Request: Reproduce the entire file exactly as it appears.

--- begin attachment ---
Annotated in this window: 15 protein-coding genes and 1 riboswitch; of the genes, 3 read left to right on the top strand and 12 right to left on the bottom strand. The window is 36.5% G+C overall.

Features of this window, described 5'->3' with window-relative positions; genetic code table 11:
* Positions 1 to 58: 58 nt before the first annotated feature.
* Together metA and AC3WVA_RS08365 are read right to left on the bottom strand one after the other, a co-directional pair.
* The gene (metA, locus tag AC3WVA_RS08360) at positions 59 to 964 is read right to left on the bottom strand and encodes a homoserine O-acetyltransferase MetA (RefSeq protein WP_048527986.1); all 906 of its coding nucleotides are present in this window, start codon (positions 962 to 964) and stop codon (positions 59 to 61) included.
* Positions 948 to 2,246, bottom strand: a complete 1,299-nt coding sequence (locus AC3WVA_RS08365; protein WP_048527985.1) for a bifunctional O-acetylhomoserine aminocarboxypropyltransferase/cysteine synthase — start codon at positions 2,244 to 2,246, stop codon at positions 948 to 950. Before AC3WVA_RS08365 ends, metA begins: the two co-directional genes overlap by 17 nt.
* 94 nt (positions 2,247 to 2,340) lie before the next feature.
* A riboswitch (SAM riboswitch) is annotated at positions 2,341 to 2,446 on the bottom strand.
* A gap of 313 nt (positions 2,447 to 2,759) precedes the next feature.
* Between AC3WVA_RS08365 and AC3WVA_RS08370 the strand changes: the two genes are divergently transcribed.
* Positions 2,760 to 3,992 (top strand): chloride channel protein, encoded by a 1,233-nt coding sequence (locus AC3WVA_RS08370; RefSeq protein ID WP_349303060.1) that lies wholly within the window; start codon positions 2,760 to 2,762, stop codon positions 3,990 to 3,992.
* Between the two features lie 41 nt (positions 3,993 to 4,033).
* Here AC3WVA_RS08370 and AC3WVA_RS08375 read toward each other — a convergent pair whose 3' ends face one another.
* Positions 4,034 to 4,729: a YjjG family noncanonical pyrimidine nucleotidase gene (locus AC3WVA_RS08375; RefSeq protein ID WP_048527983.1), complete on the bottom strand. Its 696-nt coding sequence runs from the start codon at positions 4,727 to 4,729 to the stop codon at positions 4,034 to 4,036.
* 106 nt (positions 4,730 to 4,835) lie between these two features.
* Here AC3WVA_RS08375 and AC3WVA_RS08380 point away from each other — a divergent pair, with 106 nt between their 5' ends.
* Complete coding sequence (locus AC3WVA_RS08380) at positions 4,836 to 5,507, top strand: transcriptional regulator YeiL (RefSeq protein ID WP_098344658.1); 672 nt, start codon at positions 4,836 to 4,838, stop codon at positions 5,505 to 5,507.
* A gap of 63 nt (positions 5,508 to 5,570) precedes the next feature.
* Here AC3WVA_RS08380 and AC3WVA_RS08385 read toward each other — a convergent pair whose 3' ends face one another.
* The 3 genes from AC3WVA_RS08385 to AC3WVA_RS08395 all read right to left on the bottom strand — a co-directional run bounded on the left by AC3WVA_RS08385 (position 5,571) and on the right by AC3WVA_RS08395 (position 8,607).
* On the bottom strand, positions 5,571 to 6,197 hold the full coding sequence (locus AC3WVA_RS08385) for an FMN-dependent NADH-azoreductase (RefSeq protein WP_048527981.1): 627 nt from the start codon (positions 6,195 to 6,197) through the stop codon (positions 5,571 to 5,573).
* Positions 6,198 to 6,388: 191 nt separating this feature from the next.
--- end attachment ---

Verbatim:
Annotated in this window: 15 protein-coding genes and 1 riboswitch; of the genes, 3 read left to right on the top strand and 12 right to left on the bottom strand. The window is 36.5% G+C overall.

Features of this window, described 5'->3' with window-relative positions; genetic code table 11:
* Positions 1 to 58: 58 nt before the first annotated feature.
* Together metA and AC3WVA_RS08365 are read right to left on the bottom strand one after the other, a co-directional pair.
* The gene (metA, locus tag AC3WVA_RS08360) at positions 59 to 964 is read right to left on the bottom strand and encodes a homoserine O-acetyltransferase MetA (RefSeq protein WP_048527986.1); all 906 of its coding nucleotides are present in this window, start codon (positions 962 to 964) and stop codon (positions 59 to 61) included.
* Positions 948 to 2,246, bottom strand: a complete 1,299-nt coding sequence (locus AC3WVA_RS08365; protein WP_048527985.1) for a bifunctional O-acetylhomoserine aminocarboxypropyltransferase/cysteine synthase — start codon at positions 2,244 to 2,246, stop codon at positions 948 to 950. Before AC3WVA_RS08365 ends, metA begins: the two co-directional genes overlap by 17 nt.
* 94 nt (positions 2,247 to 2,340) lie before the next feature.
* A riboswitch (SAM riboswitch) is annotated at positions 2,341 to 2,446 on the bottom strand.
* A gap of 313 nt (positions 2,447 to 2,759) precedes the next feature.
* Between AC3WVA_RS08365 and AC3WVA_RS08370 the strand changes: the two genes are divergently transcribed.
* Positions 2,760 to 3,992 (top strand): chloride channel protein, encoded by a 1,233-nt coding sequence (locus AC3WVA_RS08370; RefSeq protein ID WP_349303060.1) that lies wholly within the window; start codon positions 2,760 to 2,762, stop codon positions 3,990 to 3,992.
* Between the two features lie 41 nt (positions 3,993 to 4,033).
* Here AC3WVA_RS08370 and AC3WVA_RS08375 read toward each other — a convergent pair whose 3' ends face one another.
* Positions 4,034 to 4,729: a YjjG family noncanonical pyrimidine nucleotidase gene (locus AC3WVA_RS08375; RefSeq protein ID WP_048527983.1), complete on the bottom strand. Its 696-nt coding sequence runs from the start codon at positions 4,727 to 4,729 to the stop codon at positions 4,034 to 4,036.
* 106 nt (positions 4,730 to 4,835) lie between these two features.
* Here AC3WVA_RS08375 and AC3WVA_RS08380 point away from each other — a divergent pair, with 106 nt between their 5' ends.
* Complete coding sequence (locus AC3WVA_RS08380) at positions 4,836 to 5,507, top strand: transcriptional regulator YeiL (RefSeq protein ID WP_098344658.1); 672 nt, start codon at positions 4,836 to 4,838, stop codon at positions 5,505 to 5,507.
* A gap of 63 nt (positions 5,508 to 5,570) precedes the next feature.
* Here AC3WVA_RS08380 and AC3WVA_RS08385 read toward each other — a convergent pair whose 3' ends face one another.
* The 3 genes from AC3WVA_RS08385 to AC3WVA_RS08395 all read right to left on the bottom strand — a co-directional run bounded on the left by AC3WVA_RS08385 (position 5,571) and on the right by AC3WVA_RS08395 (position 8,607).
* On the bottom strand, positions 5,571 to 6,197 hold the full coding sequence (locus AC3WVA_RS08385) for an FMN-dependent NADH-azoreductase (RefSeq protein WP_048527981.1): 627 nt from the start codon (positions 6,195 to 6,197) through the stop codon (positions 5,571 to 5,573).
* Positions 6,198 to 6,388: 191 nt separating this feature from the next.